, Volume 7, Issue 1, pp 113-126

Israelis in New York

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Conclusion

This paper deals with three issues: numbers of Israelis, secular social characteristics of Israelis, and Jewishness of Israelis. With respect to the first and third of these issues, the findings presented here are greatly at variance with popular perceptions. There are many fewer Israelis than is usually estimated, and they are far more traditionally religious than is usually thought. Why the discrepancies between popular judgment and data-based estimates is itself an interesting question.

American Jewish estimators no doubt remember meeting Israelis more than they remember encountering local Jews. The purportedly ubiquitous Israeli taxi driver in New York turns out to be a myth (see Korazim and Freedman in this section). Those who exist are simply more likely to be remembered by their New York Jewish passengers. Israeli estimators make a moral point when they present their numbers. Those who do not succumb to the lure of the golden exile are morally superior. Their superiority grows with the growth in the number ofyordim.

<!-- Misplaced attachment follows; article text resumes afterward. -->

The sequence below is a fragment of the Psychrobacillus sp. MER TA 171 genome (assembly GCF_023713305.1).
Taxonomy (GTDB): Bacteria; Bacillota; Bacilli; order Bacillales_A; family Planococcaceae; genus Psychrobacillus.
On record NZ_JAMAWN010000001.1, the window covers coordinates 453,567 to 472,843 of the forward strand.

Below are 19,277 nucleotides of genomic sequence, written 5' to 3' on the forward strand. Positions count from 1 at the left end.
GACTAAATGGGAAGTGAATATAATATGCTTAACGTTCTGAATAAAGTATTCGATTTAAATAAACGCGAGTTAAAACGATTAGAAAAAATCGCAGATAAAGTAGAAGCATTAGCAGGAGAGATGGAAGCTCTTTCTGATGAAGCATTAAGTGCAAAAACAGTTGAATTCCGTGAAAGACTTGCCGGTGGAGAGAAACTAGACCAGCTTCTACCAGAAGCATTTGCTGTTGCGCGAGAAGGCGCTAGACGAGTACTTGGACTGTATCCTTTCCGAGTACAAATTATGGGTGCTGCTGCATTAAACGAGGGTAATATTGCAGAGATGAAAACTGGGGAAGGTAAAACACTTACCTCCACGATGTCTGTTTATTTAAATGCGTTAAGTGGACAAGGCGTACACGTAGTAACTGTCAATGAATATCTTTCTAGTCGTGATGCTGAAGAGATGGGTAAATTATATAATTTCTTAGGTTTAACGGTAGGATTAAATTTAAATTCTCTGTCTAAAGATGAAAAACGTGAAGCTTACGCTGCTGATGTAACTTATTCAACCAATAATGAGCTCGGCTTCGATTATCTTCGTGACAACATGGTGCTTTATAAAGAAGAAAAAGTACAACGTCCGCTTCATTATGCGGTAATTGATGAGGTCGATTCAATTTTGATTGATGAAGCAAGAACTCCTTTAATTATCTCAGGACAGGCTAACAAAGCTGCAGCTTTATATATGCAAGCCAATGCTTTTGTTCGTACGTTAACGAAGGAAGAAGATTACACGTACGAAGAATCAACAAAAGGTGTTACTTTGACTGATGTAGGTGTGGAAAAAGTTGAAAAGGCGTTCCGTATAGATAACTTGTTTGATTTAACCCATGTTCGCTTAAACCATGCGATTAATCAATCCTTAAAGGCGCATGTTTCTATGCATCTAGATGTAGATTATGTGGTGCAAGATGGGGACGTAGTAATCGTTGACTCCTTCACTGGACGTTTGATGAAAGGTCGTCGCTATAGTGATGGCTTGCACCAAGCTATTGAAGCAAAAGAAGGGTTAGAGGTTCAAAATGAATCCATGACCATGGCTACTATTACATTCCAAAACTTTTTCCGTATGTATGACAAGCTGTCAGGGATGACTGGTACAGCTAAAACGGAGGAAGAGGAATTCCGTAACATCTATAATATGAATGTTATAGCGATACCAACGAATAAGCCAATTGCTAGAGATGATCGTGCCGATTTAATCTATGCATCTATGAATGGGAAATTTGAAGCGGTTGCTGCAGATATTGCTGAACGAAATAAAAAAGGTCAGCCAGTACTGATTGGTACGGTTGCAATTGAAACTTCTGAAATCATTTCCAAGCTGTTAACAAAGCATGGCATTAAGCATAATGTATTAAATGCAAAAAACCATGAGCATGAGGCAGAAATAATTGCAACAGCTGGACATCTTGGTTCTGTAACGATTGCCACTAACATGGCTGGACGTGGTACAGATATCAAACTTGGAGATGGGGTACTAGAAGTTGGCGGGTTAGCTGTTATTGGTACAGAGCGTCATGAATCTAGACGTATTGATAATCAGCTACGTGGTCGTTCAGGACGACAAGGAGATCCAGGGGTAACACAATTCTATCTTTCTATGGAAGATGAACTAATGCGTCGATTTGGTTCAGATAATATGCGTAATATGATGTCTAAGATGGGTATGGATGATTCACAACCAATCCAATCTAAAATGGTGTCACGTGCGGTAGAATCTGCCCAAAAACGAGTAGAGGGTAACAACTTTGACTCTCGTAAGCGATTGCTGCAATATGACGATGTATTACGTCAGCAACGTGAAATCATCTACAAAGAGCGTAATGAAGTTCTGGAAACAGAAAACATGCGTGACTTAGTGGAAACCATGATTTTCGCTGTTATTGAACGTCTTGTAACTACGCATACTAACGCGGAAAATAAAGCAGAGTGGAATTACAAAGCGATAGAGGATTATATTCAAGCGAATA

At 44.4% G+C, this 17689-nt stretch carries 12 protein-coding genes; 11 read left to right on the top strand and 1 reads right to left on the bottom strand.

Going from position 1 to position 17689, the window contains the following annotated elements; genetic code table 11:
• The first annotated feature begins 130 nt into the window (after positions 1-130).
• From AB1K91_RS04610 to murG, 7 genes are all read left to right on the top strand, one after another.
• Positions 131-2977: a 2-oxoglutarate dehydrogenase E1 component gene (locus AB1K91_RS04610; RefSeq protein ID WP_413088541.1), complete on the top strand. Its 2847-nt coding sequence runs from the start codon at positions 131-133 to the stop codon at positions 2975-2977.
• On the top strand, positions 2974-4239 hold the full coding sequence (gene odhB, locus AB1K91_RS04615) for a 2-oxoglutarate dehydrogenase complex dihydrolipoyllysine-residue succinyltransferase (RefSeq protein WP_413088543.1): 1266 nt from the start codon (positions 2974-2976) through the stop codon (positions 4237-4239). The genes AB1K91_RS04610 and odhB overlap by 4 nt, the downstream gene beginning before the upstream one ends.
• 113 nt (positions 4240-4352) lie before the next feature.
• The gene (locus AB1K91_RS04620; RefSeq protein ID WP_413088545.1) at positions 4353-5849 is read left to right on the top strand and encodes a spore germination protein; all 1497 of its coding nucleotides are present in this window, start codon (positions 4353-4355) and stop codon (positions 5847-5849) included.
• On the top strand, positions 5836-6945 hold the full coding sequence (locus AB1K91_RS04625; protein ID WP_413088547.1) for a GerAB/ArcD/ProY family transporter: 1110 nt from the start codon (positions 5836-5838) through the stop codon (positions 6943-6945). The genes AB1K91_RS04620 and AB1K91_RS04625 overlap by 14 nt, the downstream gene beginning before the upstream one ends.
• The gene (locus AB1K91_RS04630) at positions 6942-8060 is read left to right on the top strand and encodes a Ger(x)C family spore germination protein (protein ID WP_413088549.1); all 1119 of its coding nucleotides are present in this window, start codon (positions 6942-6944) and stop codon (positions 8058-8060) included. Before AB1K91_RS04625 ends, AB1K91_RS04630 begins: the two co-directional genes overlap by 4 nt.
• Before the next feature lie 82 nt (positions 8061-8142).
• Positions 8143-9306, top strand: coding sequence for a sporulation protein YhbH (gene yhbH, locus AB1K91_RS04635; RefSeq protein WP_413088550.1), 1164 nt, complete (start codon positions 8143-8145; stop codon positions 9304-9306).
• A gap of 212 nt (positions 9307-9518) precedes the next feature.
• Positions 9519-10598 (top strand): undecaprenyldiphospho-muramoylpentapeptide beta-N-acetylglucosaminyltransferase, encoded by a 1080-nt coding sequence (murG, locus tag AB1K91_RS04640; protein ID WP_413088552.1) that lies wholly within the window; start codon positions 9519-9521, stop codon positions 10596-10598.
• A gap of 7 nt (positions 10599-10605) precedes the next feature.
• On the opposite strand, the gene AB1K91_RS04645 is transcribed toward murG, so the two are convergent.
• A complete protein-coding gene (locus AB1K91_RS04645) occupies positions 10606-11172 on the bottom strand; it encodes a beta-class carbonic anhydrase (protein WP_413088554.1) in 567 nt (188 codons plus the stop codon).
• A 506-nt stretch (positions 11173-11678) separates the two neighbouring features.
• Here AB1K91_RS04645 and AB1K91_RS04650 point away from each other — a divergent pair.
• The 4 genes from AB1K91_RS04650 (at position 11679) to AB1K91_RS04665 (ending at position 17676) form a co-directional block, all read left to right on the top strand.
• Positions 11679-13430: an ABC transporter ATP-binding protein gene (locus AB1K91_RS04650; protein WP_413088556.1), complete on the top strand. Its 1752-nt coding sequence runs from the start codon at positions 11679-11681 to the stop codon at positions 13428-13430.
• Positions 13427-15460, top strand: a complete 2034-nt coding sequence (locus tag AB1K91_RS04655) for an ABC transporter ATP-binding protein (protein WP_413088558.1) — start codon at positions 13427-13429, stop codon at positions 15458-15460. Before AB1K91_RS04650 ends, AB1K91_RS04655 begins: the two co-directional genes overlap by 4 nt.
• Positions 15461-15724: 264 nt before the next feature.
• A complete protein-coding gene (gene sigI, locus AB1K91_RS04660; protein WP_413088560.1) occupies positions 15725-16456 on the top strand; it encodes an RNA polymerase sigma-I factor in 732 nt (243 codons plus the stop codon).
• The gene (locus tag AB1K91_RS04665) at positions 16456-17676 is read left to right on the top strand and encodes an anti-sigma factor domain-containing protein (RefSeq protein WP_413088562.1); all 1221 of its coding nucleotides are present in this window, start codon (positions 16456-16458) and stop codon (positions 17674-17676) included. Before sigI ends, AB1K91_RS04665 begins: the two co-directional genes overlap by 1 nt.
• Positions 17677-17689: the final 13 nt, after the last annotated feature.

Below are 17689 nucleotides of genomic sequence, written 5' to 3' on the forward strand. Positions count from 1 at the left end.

On the question of Jewishness, here, too, I propose selective misperception. The Orthodox Israelis settle in Orthodox communities in New York. In many ways, Boro Park and B'nai Brak have more to do with one another than either has with its secular conationals. The Orthodox Israelis do not become part of the community of “uprooted” Israelis who seek ways of remaihing Israelis while yet abroad. The Orthodox Israelis, by virtue of their integration into the local Orthodox network, do not seek services and other resources from the larger Jewish community. Thus they remain invisible to the “secular” Jewish agencies and “secular” observers. The visible Israelis are the secular Israelis, but their number and proportion are both exaggerated.